[WRITE]: PASS :54321 [WRITE]: SERVER irc.undernet.org 1 947957852 947957852 J10 AB]]] :Undernet Client Server. [WRITE]: AB N MrFoo 1 947957852 ~me myhost.foobar.net +diksw DAqAoB ABAAA :Mr Foo (email@example.com). [WRITE]: AB B #mychannel 946101324 ABAAA:o [WRITE]: AB EB [ READ]: PASS :54321 [ READ]: SERVER server1.undernet.org 1 947901540 947958150 J10 AFAD] :A Generic Server. [ READ]: AF S server2.undernet.org 2 0 947957585 P10 AZAD] 0 :[192.168.10.3] A Generic Server. [ READ]: AZ S server3.undernet.org 3 0 947957607 P10 AIAD] 0 :[192.168.10.5] A Generic Server. [ READ]: AF N Client1 1 947957573 Ident userhost.net +oiwg DAqAoB AFAAA :Generic Client. [ READ]: AZ N Client2 2 947957719 Ident userhost.net +iwg DAqAoB AZAAA :Generic Client. [ READ]: AI N Client3 3 947957742 Ident userhost.net +iwg DAqAoB AIAAA :Generic Client. [ READ]: AI N Client4 3 947958121 Ident userhost.net +iwg DAqAoB AIAAB :Generic Client. [ READ]: AF B #foobar 947957734 +tink akey AIAAB,AIAAA:v,AZAAA:o :%*!*another@*.ban.com *!*firstname.lastname@example.org [ READ]: AF B #coder-com 947957727 AIAAB,AZAAA:o [ READ]: AF B #another 946101321 AFAAA [ READ]: AF JU * +juped.undernet.org 3600 947958100 :Broken, please fix [ READ]: AF EB [WRITE]: AB EA [ READ]: AF EA[Back]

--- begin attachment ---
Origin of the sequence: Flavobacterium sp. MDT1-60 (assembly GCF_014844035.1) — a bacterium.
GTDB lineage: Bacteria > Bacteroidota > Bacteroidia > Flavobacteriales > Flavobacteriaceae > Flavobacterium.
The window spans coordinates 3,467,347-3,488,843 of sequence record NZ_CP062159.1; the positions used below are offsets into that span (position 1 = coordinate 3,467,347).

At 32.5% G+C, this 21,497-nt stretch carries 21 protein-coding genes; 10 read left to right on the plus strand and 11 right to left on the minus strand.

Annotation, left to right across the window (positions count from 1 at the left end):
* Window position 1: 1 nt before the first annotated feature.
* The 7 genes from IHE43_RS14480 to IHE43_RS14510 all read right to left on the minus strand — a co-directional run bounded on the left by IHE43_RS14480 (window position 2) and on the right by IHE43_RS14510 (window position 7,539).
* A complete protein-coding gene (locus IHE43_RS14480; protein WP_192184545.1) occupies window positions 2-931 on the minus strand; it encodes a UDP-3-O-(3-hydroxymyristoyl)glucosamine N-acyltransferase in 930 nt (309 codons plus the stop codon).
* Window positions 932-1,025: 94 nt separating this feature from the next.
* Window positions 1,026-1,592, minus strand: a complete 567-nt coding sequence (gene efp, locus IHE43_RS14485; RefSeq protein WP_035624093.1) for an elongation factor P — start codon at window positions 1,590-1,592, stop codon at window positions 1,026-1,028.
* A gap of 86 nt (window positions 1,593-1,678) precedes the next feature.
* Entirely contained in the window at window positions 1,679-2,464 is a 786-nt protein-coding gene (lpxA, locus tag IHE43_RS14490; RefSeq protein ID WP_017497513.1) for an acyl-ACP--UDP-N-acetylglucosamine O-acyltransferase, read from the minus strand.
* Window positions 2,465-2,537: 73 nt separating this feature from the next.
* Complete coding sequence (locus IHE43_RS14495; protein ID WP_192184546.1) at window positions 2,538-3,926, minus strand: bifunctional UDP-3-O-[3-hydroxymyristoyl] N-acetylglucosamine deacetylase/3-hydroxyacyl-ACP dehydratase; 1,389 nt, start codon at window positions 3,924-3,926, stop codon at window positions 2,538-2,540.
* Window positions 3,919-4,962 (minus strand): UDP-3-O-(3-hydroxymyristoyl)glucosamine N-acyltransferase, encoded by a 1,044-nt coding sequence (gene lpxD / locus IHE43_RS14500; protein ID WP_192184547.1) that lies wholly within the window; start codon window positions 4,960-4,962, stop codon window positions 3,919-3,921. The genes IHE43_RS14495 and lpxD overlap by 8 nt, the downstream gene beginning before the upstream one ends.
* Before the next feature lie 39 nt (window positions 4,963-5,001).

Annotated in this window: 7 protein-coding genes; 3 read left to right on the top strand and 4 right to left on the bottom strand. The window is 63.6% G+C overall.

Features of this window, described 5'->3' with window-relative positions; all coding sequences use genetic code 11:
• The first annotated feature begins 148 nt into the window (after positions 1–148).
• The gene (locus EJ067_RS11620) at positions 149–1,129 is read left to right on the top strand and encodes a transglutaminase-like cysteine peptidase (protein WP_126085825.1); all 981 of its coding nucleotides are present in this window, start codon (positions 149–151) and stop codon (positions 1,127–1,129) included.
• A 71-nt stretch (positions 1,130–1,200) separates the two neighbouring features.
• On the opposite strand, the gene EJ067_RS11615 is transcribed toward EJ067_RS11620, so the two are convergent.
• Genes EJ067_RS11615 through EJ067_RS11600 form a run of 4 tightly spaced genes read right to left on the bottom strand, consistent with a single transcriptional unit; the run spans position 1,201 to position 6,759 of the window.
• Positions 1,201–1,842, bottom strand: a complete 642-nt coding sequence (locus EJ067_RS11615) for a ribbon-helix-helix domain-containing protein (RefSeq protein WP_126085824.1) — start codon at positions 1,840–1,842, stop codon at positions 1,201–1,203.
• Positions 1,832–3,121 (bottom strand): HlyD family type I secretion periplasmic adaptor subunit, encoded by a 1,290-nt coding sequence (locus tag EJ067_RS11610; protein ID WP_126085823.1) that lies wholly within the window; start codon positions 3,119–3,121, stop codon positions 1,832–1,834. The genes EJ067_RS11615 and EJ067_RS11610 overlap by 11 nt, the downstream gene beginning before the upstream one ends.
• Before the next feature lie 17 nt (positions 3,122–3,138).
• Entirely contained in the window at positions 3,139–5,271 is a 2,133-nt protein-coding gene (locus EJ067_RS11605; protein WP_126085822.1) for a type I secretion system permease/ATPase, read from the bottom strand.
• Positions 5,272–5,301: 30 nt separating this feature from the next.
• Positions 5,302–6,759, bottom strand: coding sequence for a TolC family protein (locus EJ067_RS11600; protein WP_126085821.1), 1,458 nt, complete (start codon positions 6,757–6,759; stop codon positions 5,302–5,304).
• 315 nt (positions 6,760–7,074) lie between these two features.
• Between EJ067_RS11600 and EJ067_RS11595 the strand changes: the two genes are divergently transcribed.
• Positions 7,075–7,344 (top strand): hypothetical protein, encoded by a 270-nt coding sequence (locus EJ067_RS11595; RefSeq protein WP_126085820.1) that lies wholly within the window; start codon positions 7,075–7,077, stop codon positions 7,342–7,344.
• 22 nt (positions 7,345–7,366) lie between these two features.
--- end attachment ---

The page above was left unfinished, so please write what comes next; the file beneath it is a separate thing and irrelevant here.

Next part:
This chapter provides details of the messages that can be sent after successfully linking to a network, and synchronising the channel/user database.
4.1 Channel state operations
There are a number of messages that can modify the state of a channel, these are:
The MODE message can modify channel modes and bans, and also give or take operator/voice status from channel members.
|p||Sets/Unsets 'Private' Flag.||None.|
|s||Sets/Unsets 'Secret' Flag.||None.|
|m||Sets/Unsets 'Moderated' Flag.||None.|
|n||Sets/Unsets 'External Messages' Flag.||None.|
|t||Sets/Unsets 'Topic Limit' Flag.||None.|
|i||Sets/Unsets 'Invite only' Flag.||None.|